1. Bailout! Harrr, matey! You be a pirate on the high seas and your ship has been attacked by those lily livered lackeys hired by the queen. They put a hole in your ship and it's your job to grab a bucket and bail, bail, bail in order to stay afloat. The game comes with an exclusive bucket controller and features a soundtrack full of sea shanties. Avast!

2. TaxStar. Yes, it's tax season once again and you work for H&M Circle, the largest tax accountant in the country. Find those loopholes, record those deductions and get the maximum rebate for your customers. Can you beat out other tax preparers in your office and receive the coveted Employee of the Month trophy? The game comes with a keyboard controller and the latest copy of the tax code.

3. Sisyphus! Remember Sisyphus from Greek mythology? He was the fellow who was condemned for all eternity to push a stone up a hill, only to have the stone roll down the hill so poor Sisyphus could begin his trek once again. In this game, you assume the role of Sisyphus. There's no way to win and the game never changes a bit. Comes with a special rock controller and an incline. Because of the special equipment involved, the game costs $500 but it's well worth it.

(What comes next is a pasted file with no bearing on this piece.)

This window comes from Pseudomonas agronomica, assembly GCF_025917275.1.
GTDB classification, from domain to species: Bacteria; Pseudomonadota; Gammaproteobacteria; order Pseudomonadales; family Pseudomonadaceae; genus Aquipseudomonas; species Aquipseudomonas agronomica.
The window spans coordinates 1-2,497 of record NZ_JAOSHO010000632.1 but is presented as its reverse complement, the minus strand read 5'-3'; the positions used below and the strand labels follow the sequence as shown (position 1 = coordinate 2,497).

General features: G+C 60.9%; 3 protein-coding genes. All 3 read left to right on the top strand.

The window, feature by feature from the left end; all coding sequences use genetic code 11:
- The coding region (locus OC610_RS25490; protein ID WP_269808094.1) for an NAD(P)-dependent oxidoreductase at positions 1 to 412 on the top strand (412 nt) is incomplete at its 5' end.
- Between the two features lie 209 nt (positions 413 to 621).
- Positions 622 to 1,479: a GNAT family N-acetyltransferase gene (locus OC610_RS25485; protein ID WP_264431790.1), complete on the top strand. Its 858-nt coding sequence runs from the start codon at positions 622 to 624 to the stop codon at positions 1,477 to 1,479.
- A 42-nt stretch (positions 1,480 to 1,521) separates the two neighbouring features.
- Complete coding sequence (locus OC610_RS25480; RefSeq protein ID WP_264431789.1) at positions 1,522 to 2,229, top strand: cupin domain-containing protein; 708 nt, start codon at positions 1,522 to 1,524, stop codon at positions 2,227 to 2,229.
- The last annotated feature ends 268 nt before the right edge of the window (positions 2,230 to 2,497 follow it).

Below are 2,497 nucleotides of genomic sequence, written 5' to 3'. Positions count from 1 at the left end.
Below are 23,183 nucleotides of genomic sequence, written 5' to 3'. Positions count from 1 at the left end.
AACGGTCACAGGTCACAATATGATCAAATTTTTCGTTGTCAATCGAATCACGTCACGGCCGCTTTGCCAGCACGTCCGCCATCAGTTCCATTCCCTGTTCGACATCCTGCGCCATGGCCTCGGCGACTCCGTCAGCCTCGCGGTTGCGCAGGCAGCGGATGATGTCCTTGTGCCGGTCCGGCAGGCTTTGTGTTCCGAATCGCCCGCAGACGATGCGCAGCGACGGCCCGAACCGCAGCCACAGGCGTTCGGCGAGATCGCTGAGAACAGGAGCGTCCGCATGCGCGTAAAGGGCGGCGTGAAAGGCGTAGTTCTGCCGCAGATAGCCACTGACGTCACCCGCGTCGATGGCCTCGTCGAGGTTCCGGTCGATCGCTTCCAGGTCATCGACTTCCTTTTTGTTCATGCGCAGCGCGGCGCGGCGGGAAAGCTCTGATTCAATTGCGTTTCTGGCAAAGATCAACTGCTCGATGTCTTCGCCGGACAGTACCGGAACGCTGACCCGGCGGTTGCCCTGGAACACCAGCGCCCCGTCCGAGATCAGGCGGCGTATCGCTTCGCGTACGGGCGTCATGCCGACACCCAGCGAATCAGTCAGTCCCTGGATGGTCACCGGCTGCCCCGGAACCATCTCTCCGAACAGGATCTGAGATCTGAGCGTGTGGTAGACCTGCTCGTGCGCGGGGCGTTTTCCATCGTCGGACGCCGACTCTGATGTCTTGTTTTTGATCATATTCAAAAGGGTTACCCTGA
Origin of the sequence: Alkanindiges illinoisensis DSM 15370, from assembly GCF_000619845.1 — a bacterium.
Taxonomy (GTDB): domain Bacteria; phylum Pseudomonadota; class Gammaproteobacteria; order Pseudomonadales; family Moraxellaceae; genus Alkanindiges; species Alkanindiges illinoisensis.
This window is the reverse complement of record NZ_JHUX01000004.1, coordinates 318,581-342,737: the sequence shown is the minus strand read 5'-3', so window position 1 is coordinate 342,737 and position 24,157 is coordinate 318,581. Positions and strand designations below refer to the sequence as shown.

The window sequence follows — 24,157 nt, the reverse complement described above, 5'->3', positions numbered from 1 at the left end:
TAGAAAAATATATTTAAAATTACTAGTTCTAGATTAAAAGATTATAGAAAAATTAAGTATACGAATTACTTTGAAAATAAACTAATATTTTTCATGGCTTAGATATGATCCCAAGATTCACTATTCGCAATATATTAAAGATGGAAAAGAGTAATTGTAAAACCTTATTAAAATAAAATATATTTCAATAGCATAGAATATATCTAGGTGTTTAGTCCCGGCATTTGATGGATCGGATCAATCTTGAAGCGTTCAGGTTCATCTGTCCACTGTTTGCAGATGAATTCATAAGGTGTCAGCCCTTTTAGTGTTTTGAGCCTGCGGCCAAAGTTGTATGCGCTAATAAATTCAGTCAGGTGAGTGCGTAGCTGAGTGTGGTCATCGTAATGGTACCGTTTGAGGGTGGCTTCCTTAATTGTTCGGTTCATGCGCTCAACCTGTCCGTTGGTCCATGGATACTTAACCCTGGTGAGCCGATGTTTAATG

4. COBOL Programmer Plus. Yes indeed! Your task is to write COBOL programs of increasing in complexity. After you write a program, you get to compile your code, watch it fail, chase out the bugs, compile it again and hope it works. Yes, it's all program, compile, run, debug, recompile and repeat until you go insane. Comes with that keyboard controller that can also be used for TaxStar, the Let's Go Cobol programming manual, a carton of unfiltered cigarettes and plenty of things to throw to relieve frustration. It's fun for minutes!

I predict any of those games could be a big hit, given my experience with Guitar Hero. Look for them in a store near you in time for Christmas 2009.

10 comments:

Sherry said...

Forty is NOT old.

fwaggle said...

I have fun with Guitar Hero, but I only play the easy and medium modes which I find quite easy considering I have a "little" guitar playing experience. The first challenge for learning to play GH is the timing, which you probably had no troubles with.

The second part is practice, because like any other good video game it takes practice to get really good at it. I was told once that if I practiced for at least an hour a day I could get good enough to play the really hard modes.

I looked at the stratocaster-copy that's leaning against my wall collecting dust and decided I would resolve to just suck at guitar hero forever, and spend my hour a day doing something more productive. :D

The Natural State Hawg said...